Is there a significance in the way Beelzebub and Satan refer to God in Milton's Paradise Lost, Book 1?

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accessteacher eNotes educator| Certified Educator

There is an interesting difference between the way in which Satan refers to God and the way in which Beelzebub, his second-in-command refers to God. Let us look at the beginning of their conversation to show this. Satan opens refering to God as "the potent Victor in his rage" and then only goes on to refer to him as "him," refusing to name him or give him the respect that it his due. Note the following example:

To bow and sue for grace

With suppliant knee, and deify his power

Who from the terror of this arm so late

Doubted his empire, that were low indeed...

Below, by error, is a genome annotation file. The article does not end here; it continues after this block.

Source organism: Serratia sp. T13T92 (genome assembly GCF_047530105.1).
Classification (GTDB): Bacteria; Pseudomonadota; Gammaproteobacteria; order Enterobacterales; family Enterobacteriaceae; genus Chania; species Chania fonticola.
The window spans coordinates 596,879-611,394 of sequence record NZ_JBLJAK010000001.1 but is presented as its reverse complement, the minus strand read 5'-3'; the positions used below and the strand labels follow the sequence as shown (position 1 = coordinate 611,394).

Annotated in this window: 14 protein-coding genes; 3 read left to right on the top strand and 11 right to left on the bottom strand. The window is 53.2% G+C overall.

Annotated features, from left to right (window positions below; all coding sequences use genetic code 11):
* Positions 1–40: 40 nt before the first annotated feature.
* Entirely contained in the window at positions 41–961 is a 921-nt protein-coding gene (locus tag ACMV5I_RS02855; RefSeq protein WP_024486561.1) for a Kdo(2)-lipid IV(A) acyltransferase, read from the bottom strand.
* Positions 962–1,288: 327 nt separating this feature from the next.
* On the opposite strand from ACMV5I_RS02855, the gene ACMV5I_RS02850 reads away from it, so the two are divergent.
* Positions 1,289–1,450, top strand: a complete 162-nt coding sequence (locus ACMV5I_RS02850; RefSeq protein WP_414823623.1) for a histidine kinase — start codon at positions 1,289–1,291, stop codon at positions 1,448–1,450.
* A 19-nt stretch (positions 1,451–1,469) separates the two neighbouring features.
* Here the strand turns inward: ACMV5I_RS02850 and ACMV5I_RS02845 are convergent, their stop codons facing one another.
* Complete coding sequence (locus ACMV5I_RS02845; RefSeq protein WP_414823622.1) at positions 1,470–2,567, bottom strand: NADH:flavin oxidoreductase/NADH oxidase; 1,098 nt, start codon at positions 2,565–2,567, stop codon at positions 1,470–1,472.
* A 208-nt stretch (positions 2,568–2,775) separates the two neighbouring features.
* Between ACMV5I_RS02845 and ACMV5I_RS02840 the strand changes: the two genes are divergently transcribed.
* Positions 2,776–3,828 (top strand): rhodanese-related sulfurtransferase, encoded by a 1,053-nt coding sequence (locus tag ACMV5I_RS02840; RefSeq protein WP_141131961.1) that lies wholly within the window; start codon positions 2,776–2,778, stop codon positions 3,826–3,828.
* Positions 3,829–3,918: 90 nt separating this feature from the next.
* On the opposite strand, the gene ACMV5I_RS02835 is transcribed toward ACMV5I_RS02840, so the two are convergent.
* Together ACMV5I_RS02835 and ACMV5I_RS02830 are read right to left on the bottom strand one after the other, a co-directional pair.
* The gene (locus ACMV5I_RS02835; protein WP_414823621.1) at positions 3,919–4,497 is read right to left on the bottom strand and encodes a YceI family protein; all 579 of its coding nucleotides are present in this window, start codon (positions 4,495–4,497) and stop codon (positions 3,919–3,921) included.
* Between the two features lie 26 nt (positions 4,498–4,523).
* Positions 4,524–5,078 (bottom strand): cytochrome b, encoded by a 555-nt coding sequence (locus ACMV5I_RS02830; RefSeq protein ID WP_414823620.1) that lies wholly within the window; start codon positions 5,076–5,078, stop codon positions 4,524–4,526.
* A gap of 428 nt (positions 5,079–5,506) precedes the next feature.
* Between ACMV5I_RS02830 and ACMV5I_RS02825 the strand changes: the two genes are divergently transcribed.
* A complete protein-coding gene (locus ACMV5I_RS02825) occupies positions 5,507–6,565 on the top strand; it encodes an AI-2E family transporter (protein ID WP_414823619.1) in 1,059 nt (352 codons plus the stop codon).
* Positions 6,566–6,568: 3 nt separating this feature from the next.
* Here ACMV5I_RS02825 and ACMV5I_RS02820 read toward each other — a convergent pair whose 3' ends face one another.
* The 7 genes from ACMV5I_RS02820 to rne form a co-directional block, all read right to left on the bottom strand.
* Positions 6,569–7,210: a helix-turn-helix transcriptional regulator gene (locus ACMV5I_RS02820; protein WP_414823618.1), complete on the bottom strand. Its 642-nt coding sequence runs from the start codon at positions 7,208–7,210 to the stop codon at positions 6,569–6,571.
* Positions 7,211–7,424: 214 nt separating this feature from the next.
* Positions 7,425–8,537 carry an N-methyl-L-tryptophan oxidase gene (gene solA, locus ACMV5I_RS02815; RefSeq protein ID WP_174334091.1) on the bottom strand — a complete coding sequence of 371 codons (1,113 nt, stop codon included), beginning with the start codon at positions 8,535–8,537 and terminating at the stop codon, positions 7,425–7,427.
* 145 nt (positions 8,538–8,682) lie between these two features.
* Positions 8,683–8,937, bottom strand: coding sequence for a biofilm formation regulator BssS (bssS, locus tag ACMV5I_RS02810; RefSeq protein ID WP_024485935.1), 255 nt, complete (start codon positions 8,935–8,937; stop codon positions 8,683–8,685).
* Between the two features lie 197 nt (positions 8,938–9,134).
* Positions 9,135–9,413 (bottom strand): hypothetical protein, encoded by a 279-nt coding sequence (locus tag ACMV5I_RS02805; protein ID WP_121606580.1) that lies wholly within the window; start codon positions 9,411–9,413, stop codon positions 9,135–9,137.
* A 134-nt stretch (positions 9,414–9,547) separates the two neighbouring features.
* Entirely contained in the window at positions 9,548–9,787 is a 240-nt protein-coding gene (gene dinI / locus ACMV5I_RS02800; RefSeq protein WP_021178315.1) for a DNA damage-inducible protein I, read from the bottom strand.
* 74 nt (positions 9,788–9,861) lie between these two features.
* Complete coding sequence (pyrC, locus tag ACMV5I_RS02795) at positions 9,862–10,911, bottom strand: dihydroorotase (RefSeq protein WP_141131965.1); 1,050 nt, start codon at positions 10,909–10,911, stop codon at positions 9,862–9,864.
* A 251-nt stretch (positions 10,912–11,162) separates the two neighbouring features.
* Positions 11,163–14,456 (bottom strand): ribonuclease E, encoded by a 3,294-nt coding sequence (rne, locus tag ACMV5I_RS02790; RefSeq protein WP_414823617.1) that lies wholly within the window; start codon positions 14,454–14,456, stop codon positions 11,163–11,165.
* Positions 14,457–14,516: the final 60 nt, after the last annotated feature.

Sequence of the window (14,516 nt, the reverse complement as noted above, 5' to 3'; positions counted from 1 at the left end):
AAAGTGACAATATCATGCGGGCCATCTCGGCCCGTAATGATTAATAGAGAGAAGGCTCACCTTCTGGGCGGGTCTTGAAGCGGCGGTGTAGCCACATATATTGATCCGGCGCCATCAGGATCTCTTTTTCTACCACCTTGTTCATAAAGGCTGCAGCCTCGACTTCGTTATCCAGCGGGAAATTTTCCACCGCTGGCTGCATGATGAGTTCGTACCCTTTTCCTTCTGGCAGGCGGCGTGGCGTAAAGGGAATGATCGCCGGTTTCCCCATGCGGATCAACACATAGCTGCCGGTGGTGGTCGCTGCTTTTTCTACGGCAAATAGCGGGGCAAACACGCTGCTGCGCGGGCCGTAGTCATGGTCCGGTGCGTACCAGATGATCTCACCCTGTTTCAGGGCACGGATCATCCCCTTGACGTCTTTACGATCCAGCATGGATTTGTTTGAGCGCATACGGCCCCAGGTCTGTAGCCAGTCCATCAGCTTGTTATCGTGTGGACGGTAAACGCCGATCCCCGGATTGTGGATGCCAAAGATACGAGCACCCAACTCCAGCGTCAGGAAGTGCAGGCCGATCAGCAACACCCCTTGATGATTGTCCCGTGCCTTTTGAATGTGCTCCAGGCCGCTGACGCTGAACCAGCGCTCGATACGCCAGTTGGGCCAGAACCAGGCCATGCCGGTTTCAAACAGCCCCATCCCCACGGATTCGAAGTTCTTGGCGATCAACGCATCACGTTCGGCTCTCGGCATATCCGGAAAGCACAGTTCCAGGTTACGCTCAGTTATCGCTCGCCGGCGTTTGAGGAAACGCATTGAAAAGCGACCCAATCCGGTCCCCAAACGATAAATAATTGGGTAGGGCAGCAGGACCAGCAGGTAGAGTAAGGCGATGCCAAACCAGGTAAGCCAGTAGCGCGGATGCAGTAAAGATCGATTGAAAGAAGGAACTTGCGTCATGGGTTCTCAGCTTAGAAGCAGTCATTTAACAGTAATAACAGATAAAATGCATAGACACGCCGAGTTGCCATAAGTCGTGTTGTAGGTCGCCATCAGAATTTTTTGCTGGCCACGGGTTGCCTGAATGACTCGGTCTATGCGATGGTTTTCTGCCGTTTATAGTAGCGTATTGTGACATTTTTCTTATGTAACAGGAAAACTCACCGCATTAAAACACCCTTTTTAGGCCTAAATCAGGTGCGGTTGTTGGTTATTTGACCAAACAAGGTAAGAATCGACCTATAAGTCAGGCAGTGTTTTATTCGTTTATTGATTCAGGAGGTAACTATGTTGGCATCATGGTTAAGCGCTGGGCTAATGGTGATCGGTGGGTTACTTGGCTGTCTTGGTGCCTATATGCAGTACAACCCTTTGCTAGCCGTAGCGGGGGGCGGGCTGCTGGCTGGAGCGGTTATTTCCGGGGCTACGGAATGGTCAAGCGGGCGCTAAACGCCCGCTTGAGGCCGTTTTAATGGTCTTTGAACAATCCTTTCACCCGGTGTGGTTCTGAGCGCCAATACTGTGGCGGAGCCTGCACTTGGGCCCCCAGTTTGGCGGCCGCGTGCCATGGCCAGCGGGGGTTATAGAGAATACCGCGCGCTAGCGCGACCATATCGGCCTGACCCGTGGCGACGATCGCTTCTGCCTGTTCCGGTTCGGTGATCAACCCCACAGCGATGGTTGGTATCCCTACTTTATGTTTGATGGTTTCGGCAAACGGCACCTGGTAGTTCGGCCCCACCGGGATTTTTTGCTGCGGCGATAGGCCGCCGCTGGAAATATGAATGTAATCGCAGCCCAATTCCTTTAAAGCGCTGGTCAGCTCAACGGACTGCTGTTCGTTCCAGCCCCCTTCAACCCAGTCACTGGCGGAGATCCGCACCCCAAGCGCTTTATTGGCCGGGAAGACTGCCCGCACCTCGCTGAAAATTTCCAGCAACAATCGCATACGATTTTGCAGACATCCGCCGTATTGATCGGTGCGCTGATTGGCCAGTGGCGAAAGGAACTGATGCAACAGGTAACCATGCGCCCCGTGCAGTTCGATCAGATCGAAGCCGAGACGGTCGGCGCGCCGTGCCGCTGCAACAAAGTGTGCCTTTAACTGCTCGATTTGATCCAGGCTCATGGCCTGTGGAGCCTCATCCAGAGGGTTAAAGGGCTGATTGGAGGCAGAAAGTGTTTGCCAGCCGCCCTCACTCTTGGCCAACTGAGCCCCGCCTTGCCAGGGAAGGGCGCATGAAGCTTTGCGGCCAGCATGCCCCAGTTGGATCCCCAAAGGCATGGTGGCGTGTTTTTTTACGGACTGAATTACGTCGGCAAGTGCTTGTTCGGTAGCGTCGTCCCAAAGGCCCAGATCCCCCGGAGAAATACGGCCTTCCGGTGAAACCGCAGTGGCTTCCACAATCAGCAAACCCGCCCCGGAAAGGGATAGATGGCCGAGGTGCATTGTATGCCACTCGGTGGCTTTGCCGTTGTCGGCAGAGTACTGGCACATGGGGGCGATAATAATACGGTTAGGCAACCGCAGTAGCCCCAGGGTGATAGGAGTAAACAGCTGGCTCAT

It is as if Satan continues in his rejection of God after the failure of his rebellion. He refuses to acknowledge the power and authority that God has and has amply demonstrated through his victory over Satan.

However, by contrast, Beelzebub clearly seems to recognise the authority of God, as he refers to God as being "Heave'n's perpetual King" and tells his "Prince" that God has shown himself to be supreme through his victory:

But what if he our Conqueror, (whom I now

Of force believe Almighty, since no less

Than such could have o'erpow'red such force as ours)...

Beelzebub clearly regards God in a different way, that reflects his understanding of his new position and the way in which he and his fellow angels were vanquished by God's angels.

Read the study guide:
Paradise Lost

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